Spoof by Athletes in Drag Banned at School in Irvine : Tradition: Teachers’ complaints that skits demean women lead to cancellation at Woodbridge High.

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Responding to teachers’ complaints that a traditional homecoming spoof of cheerleaders is lewd and demeaning to women, the Woodbridge High School Student Council on Thursday banned the annual performance by football players and other boys from this year’s pep rally.

Faced with a state law and school district policy implemented last year to prohibit sexual harassment on campus, the associated students chose to curtail the performance, in which boys don miniskirts and balloon-filled bikini tops, then mimic the cheerleaders’ dances and stunts.

Most student council members said they see nothing wrong with the annual spoof, which attracts far more enthusiasm than any other pep rally, but simply wanted to quell the controversy.


Woodbridge Principal Greg Cops said he stayed out of the debate to give students a chance to democratically decide a sensitive and difficult issue.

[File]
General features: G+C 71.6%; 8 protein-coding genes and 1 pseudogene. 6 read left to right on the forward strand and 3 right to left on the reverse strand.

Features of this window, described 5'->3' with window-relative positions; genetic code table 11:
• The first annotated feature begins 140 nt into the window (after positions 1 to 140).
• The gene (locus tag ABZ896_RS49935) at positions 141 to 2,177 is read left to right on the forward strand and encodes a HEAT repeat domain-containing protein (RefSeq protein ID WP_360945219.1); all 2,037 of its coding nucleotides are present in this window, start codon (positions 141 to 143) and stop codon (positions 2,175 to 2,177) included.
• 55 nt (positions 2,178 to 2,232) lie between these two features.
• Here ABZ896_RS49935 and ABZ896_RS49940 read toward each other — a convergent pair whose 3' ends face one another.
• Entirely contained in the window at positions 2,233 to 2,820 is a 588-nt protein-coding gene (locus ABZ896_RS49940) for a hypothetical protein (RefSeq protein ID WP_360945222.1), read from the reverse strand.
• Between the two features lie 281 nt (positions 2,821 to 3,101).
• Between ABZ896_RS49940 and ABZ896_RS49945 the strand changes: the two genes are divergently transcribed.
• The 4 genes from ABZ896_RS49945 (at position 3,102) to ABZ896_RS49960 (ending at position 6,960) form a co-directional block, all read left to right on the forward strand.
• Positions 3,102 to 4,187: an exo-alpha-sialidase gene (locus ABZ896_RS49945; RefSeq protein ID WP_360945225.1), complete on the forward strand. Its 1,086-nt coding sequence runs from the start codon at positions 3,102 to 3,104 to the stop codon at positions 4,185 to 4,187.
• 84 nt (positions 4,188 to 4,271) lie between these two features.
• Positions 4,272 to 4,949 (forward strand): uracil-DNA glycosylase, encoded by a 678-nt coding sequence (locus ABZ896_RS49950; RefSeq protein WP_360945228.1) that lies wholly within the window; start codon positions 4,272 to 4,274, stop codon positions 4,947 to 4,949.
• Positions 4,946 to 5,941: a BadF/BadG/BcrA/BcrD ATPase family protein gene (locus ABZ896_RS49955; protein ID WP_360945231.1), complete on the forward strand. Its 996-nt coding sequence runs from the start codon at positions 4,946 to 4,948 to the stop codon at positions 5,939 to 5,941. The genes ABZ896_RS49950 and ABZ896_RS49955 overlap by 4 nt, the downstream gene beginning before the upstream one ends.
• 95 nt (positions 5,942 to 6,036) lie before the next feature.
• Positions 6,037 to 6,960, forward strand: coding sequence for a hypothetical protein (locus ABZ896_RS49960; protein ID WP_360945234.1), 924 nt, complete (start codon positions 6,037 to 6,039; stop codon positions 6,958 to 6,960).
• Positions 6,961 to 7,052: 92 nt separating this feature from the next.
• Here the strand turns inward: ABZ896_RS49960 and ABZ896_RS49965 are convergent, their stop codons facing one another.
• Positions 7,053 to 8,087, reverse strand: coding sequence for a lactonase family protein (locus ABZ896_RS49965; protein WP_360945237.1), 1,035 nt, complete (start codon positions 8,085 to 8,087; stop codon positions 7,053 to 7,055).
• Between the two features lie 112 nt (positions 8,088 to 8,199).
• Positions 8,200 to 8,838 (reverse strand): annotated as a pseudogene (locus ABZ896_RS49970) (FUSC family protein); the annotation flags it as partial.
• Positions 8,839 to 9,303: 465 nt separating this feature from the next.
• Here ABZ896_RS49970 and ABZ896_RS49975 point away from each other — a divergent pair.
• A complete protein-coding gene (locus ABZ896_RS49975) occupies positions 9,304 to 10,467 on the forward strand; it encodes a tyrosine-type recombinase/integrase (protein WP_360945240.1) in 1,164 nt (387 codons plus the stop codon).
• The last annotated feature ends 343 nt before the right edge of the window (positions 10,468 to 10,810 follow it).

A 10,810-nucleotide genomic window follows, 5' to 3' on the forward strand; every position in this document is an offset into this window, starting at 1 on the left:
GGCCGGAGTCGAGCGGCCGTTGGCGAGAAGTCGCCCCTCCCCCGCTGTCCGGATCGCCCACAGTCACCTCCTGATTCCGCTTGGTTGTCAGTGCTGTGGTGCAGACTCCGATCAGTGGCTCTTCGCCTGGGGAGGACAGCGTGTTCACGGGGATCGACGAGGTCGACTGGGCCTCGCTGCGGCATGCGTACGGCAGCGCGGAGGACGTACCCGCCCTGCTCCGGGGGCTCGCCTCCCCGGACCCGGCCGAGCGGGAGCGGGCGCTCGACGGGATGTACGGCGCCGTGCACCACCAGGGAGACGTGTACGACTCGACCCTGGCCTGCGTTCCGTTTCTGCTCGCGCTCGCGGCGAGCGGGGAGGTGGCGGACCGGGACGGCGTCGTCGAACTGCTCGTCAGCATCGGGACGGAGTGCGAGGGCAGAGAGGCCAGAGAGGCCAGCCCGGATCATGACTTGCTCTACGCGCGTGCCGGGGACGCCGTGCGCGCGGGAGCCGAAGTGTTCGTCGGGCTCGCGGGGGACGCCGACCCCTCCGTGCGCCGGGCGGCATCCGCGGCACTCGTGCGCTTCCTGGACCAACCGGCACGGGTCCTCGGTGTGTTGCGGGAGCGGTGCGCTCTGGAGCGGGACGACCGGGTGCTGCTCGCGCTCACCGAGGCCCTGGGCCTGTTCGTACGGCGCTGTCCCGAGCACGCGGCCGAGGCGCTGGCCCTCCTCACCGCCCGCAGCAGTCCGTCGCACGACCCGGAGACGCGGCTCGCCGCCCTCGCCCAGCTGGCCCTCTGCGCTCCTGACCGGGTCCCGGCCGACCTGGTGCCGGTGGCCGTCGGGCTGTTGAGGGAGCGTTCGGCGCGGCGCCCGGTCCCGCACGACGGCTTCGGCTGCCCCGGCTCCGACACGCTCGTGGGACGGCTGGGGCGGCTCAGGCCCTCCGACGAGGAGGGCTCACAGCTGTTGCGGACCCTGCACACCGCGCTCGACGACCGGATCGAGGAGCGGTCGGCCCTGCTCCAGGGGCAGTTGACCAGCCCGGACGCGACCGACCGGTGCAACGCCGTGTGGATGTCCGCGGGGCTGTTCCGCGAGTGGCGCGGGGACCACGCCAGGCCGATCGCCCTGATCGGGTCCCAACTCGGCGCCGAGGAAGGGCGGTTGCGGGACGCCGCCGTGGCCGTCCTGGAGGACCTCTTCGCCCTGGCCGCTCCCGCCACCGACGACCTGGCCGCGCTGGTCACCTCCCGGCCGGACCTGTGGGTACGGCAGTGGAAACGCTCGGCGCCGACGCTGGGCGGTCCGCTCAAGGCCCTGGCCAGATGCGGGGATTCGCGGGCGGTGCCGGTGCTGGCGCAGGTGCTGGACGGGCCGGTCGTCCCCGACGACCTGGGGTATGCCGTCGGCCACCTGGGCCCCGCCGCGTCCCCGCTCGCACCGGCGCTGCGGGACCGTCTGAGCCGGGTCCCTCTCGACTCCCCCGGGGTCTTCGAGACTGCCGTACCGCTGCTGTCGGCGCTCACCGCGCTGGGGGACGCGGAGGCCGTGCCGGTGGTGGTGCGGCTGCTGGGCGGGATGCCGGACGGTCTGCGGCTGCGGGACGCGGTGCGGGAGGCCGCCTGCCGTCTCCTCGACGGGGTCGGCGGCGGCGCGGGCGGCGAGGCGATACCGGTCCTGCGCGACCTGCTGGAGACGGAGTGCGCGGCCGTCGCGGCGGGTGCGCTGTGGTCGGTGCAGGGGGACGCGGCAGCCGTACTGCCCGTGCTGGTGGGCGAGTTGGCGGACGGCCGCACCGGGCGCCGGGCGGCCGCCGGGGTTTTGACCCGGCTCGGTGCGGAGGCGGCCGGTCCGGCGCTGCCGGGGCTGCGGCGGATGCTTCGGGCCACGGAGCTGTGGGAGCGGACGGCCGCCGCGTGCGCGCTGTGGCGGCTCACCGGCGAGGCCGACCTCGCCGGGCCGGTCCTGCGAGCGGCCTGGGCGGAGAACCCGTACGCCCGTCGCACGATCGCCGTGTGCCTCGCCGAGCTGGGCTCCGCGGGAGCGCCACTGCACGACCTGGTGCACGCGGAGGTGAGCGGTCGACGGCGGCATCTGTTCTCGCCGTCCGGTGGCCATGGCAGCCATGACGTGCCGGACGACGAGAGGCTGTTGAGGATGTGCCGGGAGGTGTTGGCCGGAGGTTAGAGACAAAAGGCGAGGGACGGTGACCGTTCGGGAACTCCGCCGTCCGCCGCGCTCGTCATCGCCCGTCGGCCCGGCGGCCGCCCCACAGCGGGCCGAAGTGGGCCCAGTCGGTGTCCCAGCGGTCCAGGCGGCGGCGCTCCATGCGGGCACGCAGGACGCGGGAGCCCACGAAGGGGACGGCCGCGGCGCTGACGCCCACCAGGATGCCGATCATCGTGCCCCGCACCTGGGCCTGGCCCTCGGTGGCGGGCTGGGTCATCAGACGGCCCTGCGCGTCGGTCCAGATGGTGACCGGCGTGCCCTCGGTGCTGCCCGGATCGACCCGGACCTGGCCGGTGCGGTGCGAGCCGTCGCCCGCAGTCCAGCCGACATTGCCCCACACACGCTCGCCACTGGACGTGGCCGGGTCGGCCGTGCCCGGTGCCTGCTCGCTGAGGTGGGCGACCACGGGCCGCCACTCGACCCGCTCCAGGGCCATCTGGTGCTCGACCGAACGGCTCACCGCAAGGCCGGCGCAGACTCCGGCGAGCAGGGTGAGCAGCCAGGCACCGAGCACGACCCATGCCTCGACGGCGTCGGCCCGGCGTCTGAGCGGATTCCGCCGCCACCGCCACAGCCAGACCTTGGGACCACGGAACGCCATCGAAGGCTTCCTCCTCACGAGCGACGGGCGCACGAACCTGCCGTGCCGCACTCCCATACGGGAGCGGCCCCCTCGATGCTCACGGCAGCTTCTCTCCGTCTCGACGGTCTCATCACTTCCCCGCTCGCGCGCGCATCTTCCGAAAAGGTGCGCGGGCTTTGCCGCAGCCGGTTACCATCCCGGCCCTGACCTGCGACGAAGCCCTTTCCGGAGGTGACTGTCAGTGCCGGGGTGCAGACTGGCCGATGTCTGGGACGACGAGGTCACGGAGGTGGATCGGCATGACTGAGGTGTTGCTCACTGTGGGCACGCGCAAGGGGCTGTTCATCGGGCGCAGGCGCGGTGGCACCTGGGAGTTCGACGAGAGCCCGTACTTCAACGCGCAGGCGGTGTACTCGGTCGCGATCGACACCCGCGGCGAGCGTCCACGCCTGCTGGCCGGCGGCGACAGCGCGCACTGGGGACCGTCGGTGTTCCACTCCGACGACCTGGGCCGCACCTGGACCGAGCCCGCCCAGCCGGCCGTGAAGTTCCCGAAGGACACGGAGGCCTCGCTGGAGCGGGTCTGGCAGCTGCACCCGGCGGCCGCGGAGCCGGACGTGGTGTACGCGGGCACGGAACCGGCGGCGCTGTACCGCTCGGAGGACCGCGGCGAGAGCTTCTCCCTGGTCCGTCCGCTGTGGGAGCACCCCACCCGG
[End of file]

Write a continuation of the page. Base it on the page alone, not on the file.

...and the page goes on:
“All we are is microcosms of society. If it’s happening out there, it’s happening in here,” he said. “Where is poking fun and where is harassment? Where is the line between those two things? . . . It’s a classic debate, it’s a great debate, it’s a learning debate.”

Each year since the school was founded in 1980, about a dozen boys from each class have painted their faces, dressed as cheerleaders and performed at the indoor pep rally, which this year is taking place Oct. 21. In four separate skits, the groups compete to see who can win the most response.

In some years, girls have also dressed up as football players for the rally. Educators say this sort of cross-dressing skit is common in high schools.

But at last year’s rally, many of the Woodbridge High boys stuck balloons in bikini tops or under their football jerseys, and included pelvic thrusts and other sexual gestures in their performances. The seniors’ skit included a medley of the Divinyls’ “I Touch Myself” and Madonna’s “Like a Virgin,” which ended with the boys jumping off chairs and grabbing their crotches while in midair.

This summer, several social science teachers, who were revamping the curriculum to include lessons on multicultural respect, decided the pep rally was problematic and drafted a letter of protest to the 23-member student council. It was signed by 45 of the school’s 111 staff members and called for an end to the tradition.